THE HEART AND SOUL of David Bromberg’s latest recorded offering, “Big Road,” is an eleven-minute version of “Diamond Lil.” The song, a Bromberg original, first appeared on his second album, “Demon in Disguise,” in 1972. It’s a mainstay of his live performances. But the version that appears here is slower, more deliberate. The refrain, a chant of “A man should never gamble / More than he can stand to lose” carries an unusually high degree of poignancy as the bandmembers join Bromberg in harmony. And then they stretch out into solos that aren’t all that solo, with pairings and back-and-forths deepening the song’s melancholy nature.

Watch the YouTube video – which is also on the DVD that’s part of the retail package. Watch the interactions among the six players during the give-and-take that characterizes this number. Pianist Dan Walker takes the first solo, a spare, wistful survey of the mood that Bromberg’s first vocal chorus set. His second chorus has deft intrusions of Mark Cosgrove’s guitar, and Walker switches to organ as Cosgrove and Bromberg trade guitar licks, embarking on a conversation that builds in quiet intensity, and it’s Walker who underscores the third verse. But violinist Nate Grower is getting antsy, and there’s a surprising pairing of him with electric bassist Suavek Zaniesienko that manages to be wistful even as it builds on what came before. Behind it all, driving it all, is drummer Josh Kanusky, who keeps things languorous even while pursuing the bluesy drive of the song. And then we’re near the end. A final verse and chorus, and the song slips away.

Monday, July 06, 2020

Nothing Is Something

“I ACTUALLY READ WOODY ALLEN’S MEMOIR” is the headline for Caitlin Flanagan’s review of Woody Allen’s new memoir in “The Atlantic.” She bravely attempts an objective look at the book, but she has a Point of View, and eventually crumples beneath it. Her article has worthier substance than many of the other reviews of the book I’ve read, but she remains in thrall to the #metoo-inspired disgust with the venerable writer and filmmaker.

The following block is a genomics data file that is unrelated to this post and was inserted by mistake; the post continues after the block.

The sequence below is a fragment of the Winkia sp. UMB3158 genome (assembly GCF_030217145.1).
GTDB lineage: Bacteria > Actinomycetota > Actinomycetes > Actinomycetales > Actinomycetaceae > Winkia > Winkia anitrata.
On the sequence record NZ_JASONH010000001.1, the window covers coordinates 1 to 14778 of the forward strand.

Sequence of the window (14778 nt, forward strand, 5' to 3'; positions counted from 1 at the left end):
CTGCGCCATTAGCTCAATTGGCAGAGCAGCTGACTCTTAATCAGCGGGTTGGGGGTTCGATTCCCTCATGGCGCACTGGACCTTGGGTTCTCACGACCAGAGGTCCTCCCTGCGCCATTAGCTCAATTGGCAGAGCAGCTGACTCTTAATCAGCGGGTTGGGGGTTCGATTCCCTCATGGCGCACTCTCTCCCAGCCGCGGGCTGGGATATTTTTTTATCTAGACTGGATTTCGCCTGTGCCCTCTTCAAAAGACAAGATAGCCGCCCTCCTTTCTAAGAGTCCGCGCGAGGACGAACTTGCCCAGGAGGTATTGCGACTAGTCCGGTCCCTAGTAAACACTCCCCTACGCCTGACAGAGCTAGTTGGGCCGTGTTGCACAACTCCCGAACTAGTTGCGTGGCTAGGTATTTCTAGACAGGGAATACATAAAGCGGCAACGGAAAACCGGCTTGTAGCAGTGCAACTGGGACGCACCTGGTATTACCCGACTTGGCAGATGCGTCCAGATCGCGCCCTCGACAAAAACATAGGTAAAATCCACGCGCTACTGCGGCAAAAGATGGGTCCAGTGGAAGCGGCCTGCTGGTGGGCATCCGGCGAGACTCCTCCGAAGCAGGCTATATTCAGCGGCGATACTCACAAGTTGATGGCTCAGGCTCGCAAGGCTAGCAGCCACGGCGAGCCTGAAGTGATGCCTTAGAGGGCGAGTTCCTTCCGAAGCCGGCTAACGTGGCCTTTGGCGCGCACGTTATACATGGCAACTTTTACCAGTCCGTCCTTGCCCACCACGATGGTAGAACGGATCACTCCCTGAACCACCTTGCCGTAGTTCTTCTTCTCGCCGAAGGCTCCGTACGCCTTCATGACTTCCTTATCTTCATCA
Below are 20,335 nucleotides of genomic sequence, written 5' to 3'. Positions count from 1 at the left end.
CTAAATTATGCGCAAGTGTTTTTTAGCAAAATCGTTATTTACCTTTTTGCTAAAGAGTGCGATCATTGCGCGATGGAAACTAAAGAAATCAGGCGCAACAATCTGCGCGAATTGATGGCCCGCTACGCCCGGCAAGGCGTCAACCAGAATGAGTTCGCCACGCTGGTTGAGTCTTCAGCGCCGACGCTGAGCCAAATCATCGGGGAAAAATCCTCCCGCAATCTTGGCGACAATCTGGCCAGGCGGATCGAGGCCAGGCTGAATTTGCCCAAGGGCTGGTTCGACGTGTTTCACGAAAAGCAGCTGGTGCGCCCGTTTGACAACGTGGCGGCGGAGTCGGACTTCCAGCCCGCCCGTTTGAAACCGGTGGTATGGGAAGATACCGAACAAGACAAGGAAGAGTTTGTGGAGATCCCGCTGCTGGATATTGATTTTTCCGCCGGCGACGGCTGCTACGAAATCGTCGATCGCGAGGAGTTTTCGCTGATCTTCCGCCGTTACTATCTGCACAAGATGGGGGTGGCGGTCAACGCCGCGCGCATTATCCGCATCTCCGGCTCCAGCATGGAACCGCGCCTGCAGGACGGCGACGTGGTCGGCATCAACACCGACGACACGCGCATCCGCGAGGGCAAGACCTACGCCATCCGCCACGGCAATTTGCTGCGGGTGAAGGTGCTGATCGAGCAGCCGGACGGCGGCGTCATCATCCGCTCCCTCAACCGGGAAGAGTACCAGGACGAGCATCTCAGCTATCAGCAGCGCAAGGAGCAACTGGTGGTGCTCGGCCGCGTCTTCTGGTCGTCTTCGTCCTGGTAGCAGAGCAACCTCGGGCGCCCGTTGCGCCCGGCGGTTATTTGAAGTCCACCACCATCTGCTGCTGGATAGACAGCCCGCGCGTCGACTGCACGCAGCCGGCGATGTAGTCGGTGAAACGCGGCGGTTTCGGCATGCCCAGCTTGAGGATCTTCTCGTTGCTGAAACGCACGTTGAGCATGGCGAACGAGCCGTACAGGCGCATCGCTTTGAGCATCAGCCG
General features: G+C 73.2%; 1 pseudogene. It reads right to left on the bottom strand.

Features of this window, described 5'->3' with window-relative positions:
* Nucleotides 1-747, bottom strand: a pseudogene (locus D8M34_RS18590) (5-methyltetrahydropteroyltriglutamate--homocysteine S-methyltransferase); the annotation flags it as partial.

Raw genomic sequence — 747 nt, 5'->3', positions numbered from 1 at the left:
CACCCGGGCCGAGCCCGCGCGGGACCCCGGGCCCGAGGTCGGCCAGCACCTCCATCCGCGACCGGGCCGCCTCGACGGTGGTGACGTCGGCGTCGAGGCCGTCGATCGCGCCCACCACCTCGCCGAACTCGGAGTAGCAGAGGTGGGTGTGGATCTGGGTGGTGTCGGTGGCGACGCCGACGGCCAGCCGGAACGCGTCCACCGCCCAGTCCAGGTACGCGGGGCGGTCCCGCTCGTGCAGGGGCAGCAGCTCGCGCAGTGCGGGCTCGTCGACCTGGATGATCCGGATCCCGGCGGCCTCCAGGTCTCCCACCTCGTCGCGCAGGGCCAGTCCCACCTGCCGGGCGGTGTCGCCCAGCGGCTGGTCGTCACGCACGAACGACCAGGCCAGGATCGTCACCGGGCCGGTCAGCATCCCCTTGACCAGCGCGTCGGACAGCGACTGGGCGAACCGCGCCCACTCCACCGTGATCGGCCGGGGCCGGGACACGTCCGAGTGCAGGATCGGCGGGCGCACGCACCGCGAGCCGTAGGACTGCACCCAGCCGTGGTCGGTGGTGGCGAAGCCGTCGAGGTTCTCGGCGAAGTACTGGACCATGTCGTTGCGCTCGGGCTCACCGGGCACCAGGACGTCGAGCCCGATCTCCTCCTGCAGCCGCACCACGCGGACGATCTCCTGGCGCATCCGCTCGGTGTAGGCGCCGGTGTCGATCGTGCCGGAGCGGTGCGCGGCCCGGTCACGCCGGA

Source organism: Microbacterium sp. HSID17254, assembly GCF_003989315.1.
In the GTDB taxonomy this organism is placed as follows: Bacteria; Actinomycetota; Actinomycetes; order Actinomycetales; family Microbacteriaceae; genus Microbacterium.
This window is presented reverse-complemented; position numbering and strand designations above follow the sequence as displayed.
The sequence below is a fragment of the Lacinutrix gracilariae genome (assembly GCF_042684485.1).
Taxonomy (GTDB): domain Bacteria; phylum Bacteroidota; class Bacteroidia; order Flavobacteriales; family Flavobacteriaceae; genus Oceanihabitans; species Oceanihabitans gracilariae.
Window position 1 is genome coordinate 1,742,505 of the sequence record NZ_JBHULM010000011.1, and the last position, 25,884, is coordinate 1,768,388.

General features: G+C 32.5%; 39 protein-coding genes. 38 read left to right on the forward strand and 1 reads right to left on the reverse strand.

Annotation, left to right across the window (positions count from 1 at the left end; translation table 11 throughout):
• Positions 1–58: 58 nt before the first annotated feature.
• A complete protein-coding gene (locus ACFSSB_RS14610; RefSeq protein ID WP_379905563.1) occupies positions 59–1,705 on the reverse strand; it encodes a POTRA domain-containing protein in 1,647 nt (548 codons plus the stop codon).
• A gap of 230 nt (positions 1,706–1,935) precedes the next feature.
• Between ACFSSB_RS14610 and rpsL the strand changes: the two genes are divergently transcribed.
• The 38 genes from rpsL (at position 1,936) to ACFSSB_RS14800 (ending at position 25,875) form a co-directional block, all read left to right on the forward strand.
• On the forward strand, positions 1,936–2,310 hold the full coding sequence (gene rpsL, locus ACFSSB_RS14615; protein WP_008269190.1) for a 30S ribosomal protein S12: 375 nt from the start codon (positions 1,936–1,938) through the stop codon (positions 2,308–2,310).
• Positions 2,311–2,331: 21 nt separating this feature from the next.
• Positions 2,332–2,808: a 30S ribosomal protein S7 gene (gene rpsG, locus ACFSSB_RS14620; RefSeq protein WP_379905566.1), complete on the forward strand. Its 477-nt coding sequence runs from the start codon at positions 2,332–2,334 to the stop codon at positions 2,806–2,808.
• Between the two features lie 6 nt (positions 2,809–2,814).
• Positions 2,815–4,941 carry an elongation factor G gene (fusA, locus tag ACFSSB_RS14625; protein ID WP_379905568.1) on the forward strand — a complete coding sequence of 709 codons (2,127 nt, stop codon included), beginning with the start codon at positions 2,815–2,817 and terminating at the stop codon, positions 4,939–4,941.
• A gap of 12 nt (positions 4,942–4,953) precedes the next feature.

Apropos of Nothing, as you know, had a rocky start. Its original publisher, Hachette, bowed to pressure from Ronan Farrow to drop the book, and ultimately dropped a print run into the shredder. Arcade picked up the title. Despite the many indignant, pearl-clutching reviews in major publications, it turns out to be a delightful memoir, in the main. The trouble is that there’s a large detour as Allen recounts the circumstances that have led him to suffer a baseless accusation and the ensuing unwarranted condemnation.

Many critics accuse the book of being tone-deaf, if not completely out of step with the present, which leaves me wondering what they expected. If you’ve read any of Allen’s excellent short pieces that used to pepper The New Yorker and other worthy publications – and have been collected into book form – you have a sense of his tone of voice and his sense of humor. He’s what I suppose should be termed an old-school comedian, meaning that he was influenced by the likes of S.J. Perelman, James Thurber, and Robert Benchley, who were the best of the early-20th century school of humorists.

There’s no contemporary equivalent. What passes for humor these days is a comedy of cruelty, because the writers have only television as a reference, and television writing, once we left behind the days of Sid Caesar, deteriorated into too-familiar sitcom tropes, churned out, factory-style, to satisfy the relentless demands of advertiser-driven scheduling. There are significant exceptions, of course, but in the main we find predictable meanness.

Friday, July 03, 2020

The Community Masque as a Substitute for War

Guest Blogger Dept.: And who better than Robert Benchley to help us through this traumatic summer? Drawings by Gluyas Williams.


WITH WAR AND LICKER REMOVED from the list of “What's Going on This Week,” how will mankind spend the long summer evenings? Some advocate another war. Others recommend a piece of yeast in a glass of grape-juice. The effect is said to be equally devastating.

Robert Benchley
But there is a new school, led by Percy Mackaye, which brings forward a scheme for occupying the spare time of the world which has, at least, the savor of novelty. It presents the community masque as a substitute for war. Whenever a neighborhood, or county, feels the old craving for blood-letting and gas-bombing coming on, a town meeting is to be called and plans drawn up for the presentation of a masque entitled “Democracy” or “From Chrysalis to Butterfly.” In this simple way, one and all will be kept out in the open air and will get to know each other better, thus relieving their bellicose cravings right there on the village green among themselves, without dragging a foreign nation into the mess at all. The slogan is “Fight Your Neighbors First. Why Go Abroad for War?”

The community masque idea is all right in itself. There certainly can be no harm in dressing up to represent the Three Platoon System, or the Spirit of Machinery, and reciting free verse to the effect that:
“I am the Three Platoon System. Firemen I represent,
And the clash and clang of the Hook and Ladder Company.”